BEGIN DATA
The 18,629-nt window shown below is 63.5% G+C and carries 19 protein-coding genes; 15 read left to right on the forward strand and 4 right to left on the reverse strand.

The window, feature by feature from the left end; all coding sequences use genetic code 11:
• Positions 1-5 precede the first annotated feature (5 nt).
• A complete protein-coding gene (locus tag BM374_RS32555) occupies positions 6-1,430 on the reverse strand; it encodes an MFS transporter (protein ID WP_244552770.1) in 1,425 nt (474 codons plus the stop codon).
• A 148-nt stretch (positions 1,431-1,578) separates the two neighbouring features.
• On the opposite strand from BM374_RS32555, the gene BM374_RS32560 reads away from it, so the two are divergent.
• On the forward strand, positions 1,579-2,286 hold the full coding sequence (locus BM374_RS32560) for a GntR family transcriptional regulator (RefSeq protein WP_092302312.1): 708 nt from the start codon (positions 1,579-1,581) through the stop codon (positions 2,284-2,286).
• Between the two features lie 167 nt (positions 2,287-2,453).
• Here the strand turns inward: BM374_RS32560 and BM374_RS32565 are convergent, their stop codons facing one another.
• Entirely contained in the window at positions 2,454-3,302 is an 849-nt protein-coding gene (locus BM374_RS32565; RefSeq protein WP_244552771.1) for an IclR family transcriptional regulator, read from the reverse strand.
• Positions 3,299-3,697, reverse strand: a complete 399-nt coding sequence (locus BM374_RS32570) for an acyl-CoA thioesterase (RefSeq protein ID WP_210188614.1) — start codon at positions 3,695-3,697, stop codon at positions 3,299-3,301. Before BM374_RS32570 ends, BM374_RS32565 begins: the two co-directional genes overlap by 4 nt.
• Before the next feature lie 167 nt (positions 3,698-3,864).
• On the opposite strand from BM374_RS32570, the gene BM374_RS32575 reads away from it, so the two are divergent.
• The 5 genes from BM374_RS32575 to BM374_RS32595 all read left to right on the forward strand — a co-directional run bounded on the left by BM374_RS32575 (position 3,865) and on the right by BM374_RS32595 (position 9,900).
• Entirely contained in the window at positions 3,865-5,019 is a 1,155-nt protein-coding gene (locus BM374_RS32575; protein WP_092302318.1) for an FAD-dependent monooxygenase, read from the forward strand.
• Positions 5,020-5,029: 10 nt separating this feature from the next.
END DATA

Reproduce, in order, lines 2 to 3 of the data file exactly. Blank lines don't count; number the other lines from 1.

The window, feature by feature from the left end; all coding sequences use genetic code 11:
• Positions 1-5 precede the first annotated feature (5 nt).